Nonconventional and Integrative Treatments of Alcohol and Substance Abuse
James Lake, MD- Dr Lake is in private practice in Monterey, Calif, and is on clinical faculty in the department of psychiatry and behaviorial sciences at Stanford University Hospital. He co-chairs the American psychiatric Association Caucus on Complementary, Alternative, and Integrative Care (www.APACAM.org) and is author of the Textbook of Integrative Mental Health Care (Thieme).
In the first part of this column (Psychiatric Times, February 2007), I reviewed treatments whose beneficial effects are probably achieved through a discrete biological or pharmacological mechanism of action. These included dietary modifications; supplementation with specific vitamins, minerals, and amino acids; and medicinal herbs. In this part, I will review the evidence for approaches that reduce the risk of relapse, diminish craving, or mitigate withdrawal symptoms but for which there is no evidence for direct biological or pharmacological effect. These include exercise, mindfulness training, virtual reality graded exposure therapy (VRGET), cranio- electrotherapy stimulation (CES), dim light exposure,electroencephalogram (EEG) and electromyogram biofeedback, acupuncture, and qigong. Persons receiving conventional pharmacological treatments that seek to reduce the risk of relapse, diminish craving, and mitigate withdrawal symptoms may safely use these and other nonbiological therapies.
Persons who chronically abuse alcohol frequently experience depressed mood, which may trigger increased drinking. Those who exercised daily while hospitalized for medical monitoring during acute detoxification of alcohol reported significant improvements in general emotional well-being.1 Persons abstaining from alcohol use who were enrolled in outpatient recovery programs reported improved mood with regular strength training or aerobic exercise.2,3 Because of its demonstrated mental health benefits, regular exercise should be encouraged in all patients who abuse alcohol and drugs (assuming that there are no medical problems that would be aggravated by physical activity).
Mindfulness training is offered widely in drug and alcohol relapse prevention programs and may reduce the risk of relapse in persons with substance use disorders.4 Two studies suggest that transcendental meditation may be espe- cially effective in reducing the relapse rate in persons who abstain from alcohol.5,6 One study found that 12-step programs that emphasize a particular religious or spiritual philosophy may be more effective than "spiritually neutral" programs.7
Virtual reality graded exposure
VRGET is a rapidly emerging technological intervention with a wide range of promising clinical applications for psychiatric disorders, including posttraumatic stress disorder, phobias, eating disorders, cognitive rehabilitation following stroke, and substance abuse and dependence. Most virtual reality tools are in the early stages of development and are not commercially available. VRGET protocols have been created with the goal of stimulating drug or alcohol craving in patients followed by response prevention and desensitization.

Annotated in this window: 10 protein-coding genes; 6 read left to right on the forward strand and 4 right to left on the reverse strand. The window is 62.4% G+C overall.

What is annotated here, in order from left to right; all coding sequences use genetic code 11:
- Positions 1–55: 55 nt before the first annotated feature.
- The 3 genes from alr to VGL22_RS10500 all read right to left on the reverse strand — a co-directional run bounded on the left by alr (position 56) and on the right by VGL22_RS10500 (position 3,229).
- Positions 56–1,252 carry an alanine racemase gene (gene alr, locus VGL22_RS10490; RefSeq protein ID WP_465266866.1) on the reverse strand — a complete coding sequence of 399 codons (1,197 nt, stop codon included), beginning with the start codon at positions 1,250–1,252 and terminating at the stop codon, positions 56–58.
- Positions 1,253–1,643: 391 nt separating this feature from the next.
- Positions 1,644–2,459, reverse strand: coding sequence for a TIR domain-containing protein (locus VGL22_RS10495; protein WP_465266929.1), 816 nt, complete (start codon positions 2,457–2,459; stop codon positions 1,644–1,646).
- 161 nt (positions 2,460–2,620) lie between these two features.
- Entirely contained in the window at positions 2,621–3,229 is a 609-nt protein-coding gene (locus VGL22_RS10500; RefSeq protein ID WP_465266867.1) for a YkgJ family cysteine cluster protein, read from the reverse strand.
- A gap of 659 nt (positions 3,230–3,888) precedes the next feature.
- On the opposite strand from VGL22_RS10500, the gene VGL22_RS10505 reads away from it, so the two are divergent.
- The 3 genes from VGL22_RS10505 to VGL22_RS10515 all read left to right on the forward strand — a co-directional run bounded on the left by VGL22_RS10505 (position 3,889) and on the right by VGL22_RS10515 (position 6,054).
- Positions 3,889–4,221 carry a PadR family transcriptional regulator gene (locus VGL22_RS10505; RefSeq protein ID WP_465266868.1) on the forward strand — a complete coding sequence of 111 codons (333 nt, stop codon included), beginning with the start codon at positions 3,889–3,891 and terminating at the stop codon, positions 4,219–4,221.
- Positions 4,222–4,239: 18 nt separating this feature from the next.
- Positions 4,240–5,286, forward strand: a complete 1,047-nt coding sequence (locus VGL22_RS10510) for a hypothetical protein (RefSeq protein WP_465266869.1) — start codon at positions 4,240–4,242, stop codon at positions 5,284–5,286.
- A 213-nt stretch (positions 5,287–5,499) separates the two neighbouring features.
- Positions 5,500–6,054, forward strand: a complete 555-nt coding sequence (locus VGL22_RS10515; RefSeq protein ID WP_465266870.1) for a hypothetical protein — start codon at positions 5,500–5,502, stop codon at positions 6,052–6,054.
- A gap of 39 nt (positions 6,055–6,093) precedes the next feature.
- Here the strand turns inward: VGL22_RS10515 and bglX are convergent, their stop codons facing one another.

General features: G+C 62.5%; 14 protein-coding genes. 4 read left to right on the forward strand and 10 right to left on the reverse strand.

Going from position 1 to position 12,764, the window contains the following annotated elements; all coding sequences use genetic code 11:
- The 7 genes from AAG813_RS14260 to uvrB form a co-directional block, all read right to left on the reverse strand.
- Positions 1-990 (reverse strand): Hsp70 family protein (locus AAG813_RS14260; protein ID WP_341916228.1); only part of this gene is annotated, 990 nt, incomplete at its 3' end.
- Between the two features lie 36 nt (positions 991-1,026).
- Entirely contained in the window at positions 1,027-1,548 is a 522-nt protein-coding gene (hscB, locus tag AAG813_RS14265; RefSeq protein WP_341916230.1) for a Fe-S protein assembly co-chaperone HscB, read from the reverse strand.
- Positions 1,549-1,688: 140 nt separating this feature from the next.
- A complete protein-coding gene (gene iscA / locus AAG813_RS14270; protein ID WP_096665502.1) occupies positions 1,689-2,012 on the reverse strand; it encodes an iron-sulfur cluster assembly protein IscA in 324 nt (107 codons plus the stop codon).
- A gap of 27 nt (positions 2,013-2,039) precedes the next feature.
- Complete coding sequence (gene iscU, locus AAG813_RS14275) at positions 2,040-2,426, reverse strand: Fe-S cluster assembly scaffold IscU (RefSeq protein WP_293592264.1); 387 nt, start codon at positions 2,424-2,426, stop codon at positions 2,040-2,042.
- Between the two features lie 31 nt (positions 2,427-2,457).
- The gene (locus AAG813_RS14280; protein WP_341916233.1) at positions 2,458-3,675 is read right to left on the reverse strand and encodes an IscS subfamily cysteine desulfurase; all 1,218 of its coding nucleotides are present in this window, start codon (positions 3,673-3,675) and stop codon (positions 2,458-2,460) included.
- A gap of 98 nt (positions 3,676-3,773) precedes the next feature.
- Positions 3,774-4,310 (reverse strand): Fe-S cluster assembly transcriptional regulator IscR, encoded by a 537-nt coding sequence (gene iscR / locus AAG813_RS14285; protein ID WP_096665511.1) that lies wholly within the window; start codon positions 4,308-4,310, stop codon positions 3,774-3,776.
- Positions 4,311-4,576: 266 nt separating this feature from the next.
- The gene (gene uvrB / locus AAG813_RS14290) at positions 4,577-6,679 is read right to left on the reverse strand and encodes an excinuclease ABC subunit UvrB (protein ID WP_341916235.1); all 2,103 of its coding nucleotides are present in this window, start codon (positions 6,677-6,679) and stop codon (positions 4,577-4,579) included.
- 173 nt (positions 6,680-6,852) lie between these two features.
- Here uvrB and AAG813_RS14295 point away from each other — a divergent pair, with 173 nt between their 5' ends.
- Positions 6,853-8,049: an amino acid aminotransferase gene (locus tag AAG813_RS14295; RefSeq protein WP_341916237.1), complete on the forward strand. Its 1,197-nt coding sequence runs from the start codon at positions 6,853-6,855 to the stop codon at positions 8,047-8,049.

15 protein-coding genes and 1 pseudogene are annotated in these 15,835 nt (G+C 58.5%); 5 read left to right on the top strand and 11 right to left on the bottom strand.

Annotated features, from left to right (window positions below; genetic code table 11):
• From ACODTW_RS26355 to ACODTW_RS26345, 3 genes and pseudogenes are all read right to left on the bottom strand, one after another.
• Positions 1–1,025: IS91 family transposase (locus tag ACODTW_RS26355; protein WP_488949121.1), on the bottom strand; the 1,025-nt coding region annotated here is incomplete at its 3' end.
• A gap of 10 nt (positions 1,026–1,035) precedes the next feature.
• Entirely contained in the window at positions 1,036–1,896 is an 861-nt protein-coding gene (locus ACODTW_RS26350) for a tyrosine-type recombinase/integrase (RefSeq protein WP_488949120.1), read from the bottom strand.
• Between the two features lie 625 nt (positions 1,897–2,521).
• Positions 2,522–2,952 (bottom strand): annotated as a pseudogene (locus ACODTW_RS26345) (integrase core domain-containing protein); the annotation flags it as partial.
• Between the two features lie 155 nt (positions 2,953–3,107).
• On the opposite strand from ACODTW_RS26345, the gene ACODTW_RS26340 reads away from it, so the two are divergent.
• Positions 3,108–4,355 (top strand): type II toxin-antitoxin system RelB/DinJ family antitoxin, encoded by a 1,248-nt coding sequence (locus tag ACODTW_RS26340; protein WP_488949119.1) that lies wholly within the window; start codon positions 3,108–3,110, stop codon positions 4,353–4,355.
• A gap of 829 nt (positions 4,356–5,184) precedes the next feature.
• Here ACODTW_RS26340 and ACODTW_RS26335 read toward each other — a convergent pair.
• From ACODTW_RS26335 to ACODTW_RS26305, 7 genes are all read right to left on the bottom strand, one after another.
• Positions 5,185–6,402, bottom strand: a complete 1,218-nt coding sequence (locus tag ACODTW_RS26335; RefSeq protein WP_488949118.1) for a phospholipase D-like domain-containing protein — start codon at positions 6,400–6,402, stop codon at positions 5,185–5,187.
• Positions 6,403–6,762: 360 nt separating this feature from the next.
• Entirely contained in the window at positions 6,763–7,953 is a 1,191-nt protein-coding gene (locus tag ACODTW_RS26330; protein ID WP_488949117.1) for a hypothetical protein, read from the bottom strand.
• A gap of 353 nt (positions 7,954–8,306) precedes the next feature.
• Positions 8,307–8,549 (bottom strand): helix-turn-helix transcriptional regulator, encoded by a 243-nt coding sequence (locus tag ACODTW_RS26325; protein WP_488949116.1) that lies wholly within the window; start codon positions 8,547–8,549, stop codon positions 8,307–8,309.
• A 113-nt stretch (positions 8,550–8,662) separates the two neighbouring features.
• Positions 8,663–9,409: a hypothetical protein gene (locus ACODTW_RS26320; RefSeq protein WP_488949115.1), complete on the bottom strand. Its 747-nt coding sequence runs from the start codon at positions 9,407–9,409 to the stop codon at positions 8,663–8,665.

Regular VRGET sessions result in diminished nicotine or illicit drug cravings in real-life situations that would be expected to trigger craving. In a small controlled trial, 20 nicotine-dependent adults who were not taking conventional anticraving medications were enrolled in a VRGET protocol.8 The patients were exposed to virtual smoking cues that resulted in increased nicotine craving and physiological indicators of craving, including elevated pulse and respiration rates. Subjects exposed to neutral virtual reality stimuli in the sham arm did not report symptoms of increased nicotine craving.
Other virtual reality environments are being developed to stimulate alcohol or marijuana craving, and future virtual reality tools will be combined with cognitive therapy strategies aimed at response prevention and desensitization to real-life situations that would be expected to stimulate craving or drug-seeking behavior. Future VRGET tools will couple cognitive therapy with increasingly realistic virtual cues to achieve the goal of desensitizing persons who abuse alcohol or drugs to environments that would be expected to stimulate craving or drug-using behavior. A significant emerging virtual reality tool is the "virtual crack house," which is currently under development at the University of Georgia.
CES involves the application of weak electrical current to specific points on the scalp or ears. In a 7-year prospective study of CES in the treatment of alcohol, drug, and nicotine addiction, acute and chronic withdrawal symptoms were diminished, normal sleep patterns were restored more rapidly, and more patients remained addiction-free following regular CES treatments compared with conventional medication management. Patients addicted to alcohol, drugs, or nicotine who were treated using CES reported significantly fewer anxiety symptoms and higher quality-of-life measures than patients who underwent conventional drug treatments.9
Protocols that use daily CES treatments compare favorably with combined psychotherapy, relaxation training, and biofeedback for reducing anxiety in patients abusing any substance.10 Preliminary findings suggest that daily 30-minute CES treatments significantly improve cognitive functioning and reduce measures of stress and anxiety in inpatient alcohol abusers or polysubstance abusers.11
In a 4-week, double-blind study, 20 patients who were depressed and abused alcohol were randomized to daily CES treatments (70 to 80 Hz, 4 to 7 mA), versus sham treatment. The patients treated with daily CES reported significantly reduced anxiety by the end of the study. These preliminary data suggest that CES may be a reasonable alternative treatment for anxiety in persons withdrawing from alcohol or other substances while avoiding the risk of cross-tolerance and dependence that is associated with the use of benzodiazepines in this population.12
EEG and electromyogram biofeedback